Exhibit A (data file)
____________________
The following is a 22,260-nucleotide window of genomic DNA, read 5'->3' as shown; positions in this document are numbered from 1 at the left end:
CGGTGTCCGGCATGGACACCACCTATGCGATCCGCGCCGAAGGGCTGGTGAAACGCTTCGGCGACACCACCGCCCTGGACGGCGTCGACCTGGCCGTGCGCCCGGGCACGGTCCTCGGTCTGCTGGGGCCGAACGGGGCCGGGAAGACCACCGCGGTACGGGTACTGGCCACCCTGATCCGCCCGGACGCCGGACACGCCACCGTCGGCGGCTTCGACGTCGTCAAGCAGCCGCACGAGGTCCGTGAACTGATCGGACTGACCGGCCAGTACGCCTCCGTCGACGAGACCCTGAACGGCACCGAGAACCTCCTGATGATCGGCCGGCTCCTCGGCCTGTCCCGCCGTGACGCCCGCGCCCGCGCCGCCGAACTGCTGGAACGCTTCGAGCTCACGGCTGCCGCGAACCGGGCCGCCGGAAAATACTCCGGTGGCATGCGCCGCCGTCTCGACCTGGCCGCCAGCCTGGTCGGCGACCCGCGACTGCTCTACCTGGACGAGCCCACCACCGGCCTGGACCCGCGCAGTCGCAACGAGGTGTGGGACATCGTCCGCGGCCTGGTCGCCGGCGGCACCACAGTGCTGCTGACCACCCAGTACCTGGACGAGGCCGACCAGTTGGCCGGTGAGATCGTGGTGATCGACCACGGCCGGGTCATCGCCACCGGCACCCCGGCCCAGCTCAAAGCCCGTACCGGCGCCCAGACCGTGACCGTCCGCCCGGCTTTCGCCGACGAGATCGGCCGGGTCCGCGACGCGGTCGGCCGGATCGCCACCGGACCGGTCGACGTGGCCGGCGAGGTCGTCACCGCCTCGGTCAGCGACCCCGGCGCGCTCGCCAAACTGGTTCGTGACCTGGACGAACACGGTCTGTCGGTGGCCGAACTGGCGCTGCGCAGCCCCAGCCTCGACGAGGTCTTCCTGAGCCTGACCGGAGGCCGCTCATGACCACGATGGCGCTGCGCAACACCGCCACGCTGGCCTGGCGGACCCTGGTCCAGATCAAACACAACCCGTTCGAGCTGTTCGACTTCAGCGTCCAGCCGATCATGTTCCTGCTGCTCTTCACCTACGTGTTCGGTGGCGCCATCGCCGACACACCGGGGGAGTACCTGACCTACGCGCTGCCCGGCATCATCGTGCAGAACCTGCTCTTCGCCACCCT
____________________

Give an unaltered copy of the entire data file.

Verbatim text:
The following is a 22,260-nucleotide window of genomic DNA, read 5'->3' as shown; positions in this document are numbered from 1 at the left end:
CGGTGTCCGGCATGGACACCACCTATGCGATCCGCGCCGAAGGGCTGGTGAAACGCTTCGGCGACACCACCGCCCTGGACGGCGTCGACCTGGCCGTGCGCCCGGGCACGGTCCTCGGTCTGCTGGGGCCGAACGGGGCCGGGAAGACCACCGCGGTACGGGTACTGGCCACCCTGATCCGCCCGGACGCCGGACACGCCACCGTCGGCGGCTTCGACGTCGTCAAGCAGCCGCACGAGGTCCGTGAACTGATCGGACTGACCGGCCAGTACGCCTCCGTCGACGAGACCCTGAACGGCACCGAGAACCTCCTGATGATCGGCCGGCTCCTCGGCCTGTCCCGCCGTGACGCCCGCGCCCGCGCCGCCGAACTGCTGGAACGCTTCGAGCTCACGGCTGCCGCGAACCGGGCCGCCGGAAAATACTCCGGTGGCATGCGCCGCCGTCTCGACCTGGCCGCCAGCCTGGTCGGCGACCCGCGACTGCTCTACCTGGACGAGCCCACCACCGGCCTGGACCCGCGCAGTCGCAACGAGGTGTGGGACATCGTCCGCGGCCTGGTCGCCGGCGGCACCACAGTGCTGCTGACCACCCAGTACCTGGACGAGGCCGACCAGTTGGCCGGTGAGATCGTGGTGATCGACCACGGCCGGGTCATCGCCACCGGCACCCCGGCCCAGCTCAAAGCCCGTACCGGCGCCCAGACCGTGACCGTCCGCCCGGCTTTCGCCGACGAGATCGGCCGGGTCCGCGACGCGGTCGGCCGGATCGCCACCGGACCGGTCGACGTGGCCGGCGAGGTCGTCACCGCCTCGGTCAGCGACCCCGGCGCGCTCGCCAAACTGGTTCGTGACCTGGACGAACACGGTCTGTCGGTGGCCGAACTGGCGCTGCGCAGCCCCAGCCTCGACGAGGTCTTCCTGAGCCTGACCGGAGGCCGCTCATGACCACGATGGCGCTGCGCAACACCGCCACGCTGGCCTGGCGGACCCTGGTCCAGATCAAACACAACCCGTTCGAGCTGTTCGACTTCAGCGTCCAGCCGATCATGTTCCTGCTGCTCTTCACCTACGTGTTCGGTGGCGCCATCGCCGACACACCGGGGGAGTACCTGACCTACGCGCTGCCCGGCATCATCGTGCAGAACCTGCTCTTCGCCACCCT